Pop up Parks: How I got commissioned
Pop up Parks was one of the Knee High Design Challenge winner. Now, with successful commissions secured from Lambeth Council, Southbank Centre and Groundwork, we spoke to director Tom Doust and asked for his tips on how to attract business.
Turning an idea into reality is one thing but then turning that idea into a product or service that can be commissioned is a major step-up, particularly if you are social venture with limited resources. But don’t let that stop you. Becoming commissioned is, in our opinion, not as challenging or as daunting as it might seem. Here are five top tips on securing the deals.
1.Be really clear about your offer
Commissioners will want to know what your service will provide. We have found this has been less about the outcomes and outputs and more about the practical details. Be really clear about these upfront perhaps through a one page well designed document that reassures your commissioner that you have thought through all the details of your project from insurance through to equipment. Where possible bring in examples of where you have been commissioned previously to reassure them that you can deliver a brilliant service.
2. Understand the landscape
You might think you have a great service but it is important to look at the current context to understand where it might fit in. In our strategy document we outline five key areas where we believe there is a current focus: not just from national and local government but also from schools and communities. For example, a recent report highlighted a sudden spike in childhood obesity for primary school leavers. The following week Sport England announced that they would target their £1 billion fitness budget more widely with a focus on younger children. This will have an impact on our strategy moving forward.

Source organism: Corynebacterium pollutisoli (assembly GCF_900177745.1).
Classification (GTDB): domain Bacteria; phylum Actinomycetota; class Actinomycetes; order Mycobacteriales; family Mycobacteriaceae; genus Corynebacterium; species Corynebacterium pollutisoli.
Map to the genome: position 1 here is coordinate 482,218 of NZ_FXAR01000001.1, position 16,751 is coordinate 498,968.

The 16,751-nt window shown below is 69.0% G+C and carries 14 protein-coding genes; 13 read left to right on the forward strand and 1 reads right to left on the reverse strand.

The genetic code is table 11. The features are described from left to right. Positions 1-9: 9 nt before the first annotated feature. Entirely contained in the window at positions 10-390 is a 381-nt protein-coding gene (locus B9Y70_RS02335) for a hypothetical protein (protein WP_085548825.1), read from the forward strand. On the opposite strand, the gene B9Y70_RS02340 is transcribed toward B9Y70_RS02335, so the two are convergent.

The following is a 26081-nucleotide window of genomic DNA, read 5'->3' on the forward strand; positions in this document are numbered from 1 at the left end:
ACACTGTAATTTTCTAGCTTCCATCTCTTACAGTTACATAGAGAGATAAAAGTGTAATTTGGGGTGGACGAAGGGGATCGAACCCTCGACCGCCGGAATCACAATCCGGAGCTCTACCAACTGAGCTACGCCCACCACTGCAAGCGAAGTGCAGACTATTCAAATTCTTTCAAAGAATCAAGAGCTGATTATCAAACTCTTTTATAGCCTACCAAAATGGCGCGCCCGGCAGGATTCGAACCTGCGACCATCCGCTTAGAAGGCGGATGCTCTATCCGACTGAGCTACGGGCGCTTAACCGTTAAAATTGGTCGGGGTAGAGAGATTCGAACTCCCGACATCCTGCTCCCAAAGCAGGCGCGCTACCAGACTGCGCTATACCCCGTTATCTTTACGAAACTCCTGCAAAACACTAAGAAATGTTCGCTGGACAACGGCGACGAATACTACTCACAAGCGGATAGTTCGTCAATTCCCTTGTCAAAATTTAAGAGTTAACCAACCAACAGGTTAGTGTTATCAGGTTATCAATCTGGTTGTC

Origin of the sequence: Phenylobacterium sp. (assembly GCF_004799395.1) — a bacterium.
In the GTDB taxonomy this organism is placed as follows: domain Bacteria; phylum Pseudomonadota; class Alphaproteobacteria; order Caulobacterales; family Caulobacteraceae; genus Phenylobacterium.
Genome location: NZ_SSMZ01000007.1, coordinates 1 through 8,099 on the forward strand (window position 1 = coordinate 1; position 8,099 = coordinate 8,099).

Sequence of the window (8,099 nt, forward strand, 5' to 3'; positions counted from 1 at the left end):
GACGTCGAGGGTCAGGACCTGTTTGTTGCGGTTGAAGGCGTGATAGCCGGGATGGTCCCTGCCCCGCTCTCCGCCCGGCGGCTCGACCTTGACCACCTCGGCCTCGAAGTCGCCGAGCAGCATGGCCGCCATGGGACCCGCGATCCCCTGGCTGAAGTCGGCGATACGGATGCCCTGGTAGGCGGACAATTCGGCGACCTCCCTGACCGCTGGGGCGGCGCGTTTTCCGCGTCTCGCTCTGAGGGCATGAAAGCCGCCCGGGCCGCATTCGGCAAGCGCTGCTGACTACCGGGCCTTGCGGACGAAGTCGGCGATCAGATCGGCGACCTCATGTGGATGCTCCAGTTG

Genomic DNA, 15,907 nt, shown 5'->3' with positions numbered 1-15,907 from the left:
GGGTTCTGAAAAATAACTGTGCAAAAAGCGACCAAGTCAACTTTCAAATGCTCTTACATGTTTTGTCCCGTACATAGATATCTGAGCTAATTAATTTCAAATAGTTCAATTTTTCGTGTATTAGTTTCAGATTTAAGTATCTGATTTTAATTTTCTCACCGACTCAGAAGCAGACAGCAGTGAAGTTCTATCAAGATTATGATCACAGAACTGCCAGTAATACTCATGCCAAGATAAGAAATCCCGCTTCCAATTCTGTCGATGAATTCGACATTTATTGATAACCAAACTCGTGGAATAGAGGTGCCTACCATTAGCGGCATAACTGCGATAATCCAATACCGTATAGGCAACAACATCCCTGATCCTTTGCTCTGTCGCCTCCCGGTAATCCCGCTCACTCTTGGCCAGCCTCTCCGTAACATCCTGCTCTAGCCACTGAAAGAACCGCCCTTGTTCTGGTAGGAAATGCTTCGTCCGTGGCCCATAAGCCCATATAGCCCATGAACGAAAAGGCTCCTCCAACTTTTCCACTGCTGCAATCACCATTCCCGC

3. Be agile and adapt if you can
Agility is such a useful attribute. If you are lucky, commissioners will employ your service in the way that your offer it. However, you are likely to find more success if you can adapt your offer. One of our latest commissions adapts our current offer (for just under fives) and extends it to primary school ages. In addition the focus switches from play and health to road safety and street awareness. It’s not a major shift away from what we do but we need to ensure that it is relevant to a broader age range.
4. Find the right people
If you are working in a public sector setting then finding the right person is key. From our experience it is about tracking down a ‘yes’ person to help you get a foot in the door and to begin an on going relationship. It can be a time consuming process but it’s worth it when you make the breakthrough. If you feel a relationship is going nowhere fast then move on, it will be more fruitful in the long run.
5. Right place, right time
The more experienced I become as a professional the more I realise a lot comes down to timing. The advice here is not to get hung up if things don’t go your way. If it hasn’t happened this time it is probably for a reason and if you are committed to keep trying then it will happen somewhere else. So often decisions are made based on what a commissioners immediate priorities are so, to some extent, it’s always in the laps of the gods.
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